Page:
Immer Nachts: Jugendroman - Page 229 by Daniela Buschmann (2004)

stets

... stets auf Einheit gerichtet ...
... rule is ultimately always focused on unity ...
Der Führer - Page 44 by Walter Leisner (1983)

... mit Spannung erwarteten Ferien waren stets von besonderer Bedeutung, ...
... the eagerly awaited holidays were always of particular importance ...
Spagat - Page 280 by Robert Becker (2003)

... stets kooperativen und hilfsbereiten Art ...
... always cooperative and helpful manner ...
Systematische Mitarbeiterbeurteilungen und ... - Page 207 by Robert Müller (2005)

allezeit

I won't add quite as many book excerpts for "allezeit," because it became very clear to me that many of the books that contained this word were old (early 19th and sometimes 18th century) and many times were found in some type of religious text. I'll provide just a couple of examples so that you get the idea:

Ich will den Herrn loben allezeit ...
I want to praise the Lord always ...
Christliches hausbuch: welches morgen- und abendandachten ... Page 628 by Magnus Friedrich Roos (1834)

... allezeit in messigkeit leben ...
... always live in moderation ...
Die evangelischen Kirchenordnungen des XVI. Jahrhunderts: ... Page 937 by Emil Sehling (1957)

Oddly enough, the only other trend I noticed was that if the word "allezeit" wasn't found in a religious text, it was found in a scientific text (and was often related to nature of some sort (e.g., soil, rain, weather). Again, I'll just provide a couple of examples:

Das Regens wasser nämlich muß allezeit zuerst bis auf eine gewisse Tiefe in die Erde eindringen ...
The rainwater must always first penetrate the earth to a certain depth ...
Vollständiger und faßlicher Unterricht in der Naturlehre mit ... Page 115 by Johann Michael Hube (1796)

Solche Schauer sind allezeit stark elektrisch , liefern aber nur dann einen oder einige wenige Blitze mit starkem Donner , wenn ...
Such showers are always strongly electric, but only deliver one or a few lightning bolts with strong thunder if ...
Physikalisches wörterbuch - Volume 5, Part 1 - Page 70 by Johann Samuel Traugott Gehler (1829)

Very infrequently, did I find examples outside of this, but here is just one example:

... war er allezeit mit dem Andenken seines Tods beschäftiget ... ... he was at all times occupied with the memory of his death ...
Kurze Lebensbeschreibung der Heiligen Gottes: mit den ... Page 204 by Hermann Goldhagen (1803)

Even so, note the title of this book (Brief biography of the saints of God).


Collocations

I used Digitales Wörterbuch der deutschen Sprache (DWDS) to examine the collocations for these words.

Though many have said that these words (well, at least "immer" and "stets") are interchangeable (and I don't doubt that), it does appear that the words more commonly found with "immer" aren't the same ones found for "stets" or for "allezeit." See for yourself with the collocations I found using Digitales Wörterbuch der deutschen Sprache (DWDS):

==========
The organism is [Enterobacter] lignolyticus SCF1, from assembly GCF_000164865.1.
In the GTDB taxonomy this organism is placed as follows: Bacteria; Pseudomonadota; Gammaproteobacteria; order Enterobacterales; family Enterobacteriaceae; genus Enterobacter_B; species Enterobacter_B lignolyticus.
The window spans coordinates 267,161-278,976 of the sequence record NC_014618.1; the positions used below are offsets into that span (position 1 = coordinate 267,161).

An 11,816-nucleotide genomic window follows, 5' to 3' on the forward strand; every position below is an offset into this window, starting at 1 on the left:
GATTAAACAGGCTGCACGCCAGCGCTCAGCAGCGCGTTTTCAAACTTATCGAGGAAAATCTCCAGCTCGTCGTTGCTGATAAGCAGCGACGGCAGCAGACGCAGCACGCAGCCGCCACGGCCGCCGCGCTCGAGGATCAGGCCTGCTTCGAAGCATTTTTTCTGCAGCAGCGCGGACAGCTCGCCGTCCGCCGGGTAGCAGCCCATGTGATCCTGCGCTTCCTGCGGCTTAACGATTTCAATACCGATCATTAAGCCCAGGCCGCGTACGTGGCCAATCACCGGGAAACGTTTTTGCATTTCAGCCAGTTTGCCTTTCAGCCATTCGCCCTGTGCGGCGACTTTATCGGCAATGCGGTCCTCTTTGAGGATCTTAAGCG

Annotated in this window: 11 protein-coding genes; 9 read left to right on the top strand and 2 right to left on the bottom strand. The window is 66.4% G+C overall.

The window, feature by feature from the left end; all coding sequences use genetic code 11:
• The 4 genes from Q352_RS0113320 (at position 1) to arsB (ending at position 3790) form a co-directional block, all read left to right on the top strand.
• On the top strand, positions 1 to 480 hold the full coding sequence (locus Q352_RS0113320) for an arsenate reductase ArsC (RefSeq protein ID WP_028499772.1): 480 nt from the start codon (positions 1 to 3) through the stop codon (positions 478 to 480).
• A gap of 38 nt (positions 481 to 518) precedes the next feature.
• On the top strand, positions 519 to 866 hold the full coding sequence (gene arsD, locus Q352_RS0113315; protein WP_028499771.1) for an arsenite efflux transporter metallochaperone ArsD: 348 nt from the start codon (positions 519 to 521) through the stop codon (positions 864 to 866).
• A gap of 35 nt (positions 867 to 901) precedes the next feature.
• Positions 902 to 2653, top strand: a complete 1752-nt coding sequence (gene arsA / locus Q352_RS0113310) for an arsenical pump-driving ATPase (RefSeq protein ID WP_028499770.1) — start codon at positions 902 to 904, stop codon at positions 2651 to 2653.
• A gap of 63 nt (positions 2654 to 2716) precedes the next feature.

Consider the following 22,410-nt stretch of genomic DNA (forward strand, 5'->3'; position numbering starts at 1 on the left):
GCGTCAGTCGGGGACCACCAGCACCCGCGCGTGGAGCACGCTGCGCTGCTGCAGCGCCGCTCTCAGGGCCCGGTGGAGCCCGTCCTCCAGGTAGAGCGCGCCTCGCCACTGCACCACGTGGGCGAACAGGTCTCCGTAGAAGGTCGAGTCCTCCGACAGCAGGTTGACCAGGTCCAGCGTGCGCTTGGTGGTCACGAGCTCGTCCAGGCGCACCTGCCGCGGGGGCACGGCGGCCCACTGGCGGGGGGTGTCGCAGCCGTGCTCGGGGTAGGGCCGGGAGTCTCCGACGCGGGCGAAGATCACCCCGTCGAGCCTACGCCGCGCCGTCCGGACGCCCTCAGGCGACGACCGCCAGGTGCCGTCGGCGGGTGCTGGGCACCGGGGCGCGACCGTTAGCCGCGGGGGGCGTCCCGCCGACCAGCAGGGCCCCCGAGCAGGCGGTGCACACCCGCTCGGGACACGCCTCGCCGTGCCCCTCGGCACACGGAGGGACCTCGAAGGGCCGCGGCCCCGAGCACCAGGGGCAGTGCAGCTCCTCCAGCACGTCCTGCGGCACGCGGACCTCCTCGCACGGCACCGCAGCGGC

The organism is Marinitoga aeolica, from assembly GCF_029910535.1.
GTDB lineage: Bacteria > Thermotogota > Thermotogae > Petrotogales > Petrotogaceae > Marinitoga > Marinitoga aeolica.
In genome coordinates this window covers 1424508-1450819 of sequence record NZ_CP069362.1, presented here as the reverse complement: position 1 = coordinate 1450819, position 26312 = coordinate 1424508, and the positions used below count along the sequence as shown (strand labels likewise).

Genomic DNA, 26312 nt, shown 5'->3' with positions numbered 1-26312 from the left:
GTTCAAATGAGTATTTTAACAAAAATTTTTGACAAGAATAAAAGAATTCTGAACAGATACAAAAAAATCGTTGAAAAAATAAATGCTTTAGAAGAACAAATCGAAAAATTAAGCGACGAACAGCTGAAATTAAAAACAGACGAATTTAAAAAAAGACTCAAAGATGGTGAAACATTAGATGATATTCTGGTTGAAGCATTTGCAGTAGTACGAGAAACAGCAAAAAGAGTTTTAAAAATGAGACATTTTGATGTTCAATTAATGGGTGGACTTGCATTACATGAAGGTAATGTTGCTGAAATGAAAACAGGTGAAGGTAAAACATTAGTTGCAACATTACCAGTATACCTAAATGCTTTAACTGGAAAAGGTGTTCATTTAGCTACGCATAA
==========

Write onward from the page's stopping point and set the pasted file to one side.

The DWDS page for each of these also has a link that allows you to see these collocations in table format, which also contains more numeric detail. For a larger view of the image above, using Chrome, right click and then click on "Open image in new tab."

So, as you can see, "präsent" has a strong correlation with "stets," but I should add that immer präsent is much more common than stets präsent. Other than that, I don't notice any tendencies that really stand out. The word "stet" does strike me as more often used with descriptions of positive connotation (e.g., friendly, loyal, faithful, smiling), but with each of these, you'll find that "immer" is more often paired with them:

The difference is even greater with those words most commonly paired with "immer":

Whenever I take a look at the collocations for words in another language, I usually take the time to see what they are in English (my native language). They aren't always the same. For example, some of the most common collocations I found for "always" were "always ready," "always happy," and "always welcome" (source: linguatools). Here's how their translations compare in German:

I almost decided to skip this for this answer since it was already so long, but I'm glad I didn't. Otherwise, I wouldn't have known that "all(e)zeit bereit" was more common than "stets bereit" and that "stets" was more commonly paired with "willkommen" than either "immer" or "all(e)zeit."


Note: When I first started answering this question, I was unaware that the word "allezeit" has "allzeit" as a variant. I avoided attempting to answer the differences between these two variants because 1) it didn't seem to be easily found and 2) it seems as if this would be best discussed or elaborated upon in a separate thread. For the record, other than frequency, I didn't notice any difference in usage, but there were quite a few more collocations found for "allzeit," (odd since it has a lower frequency than "allezeit" on the Google Ngram). Regardless, I went back and added those to the Google Ngram and cloud images, but did not elaborate on it much further.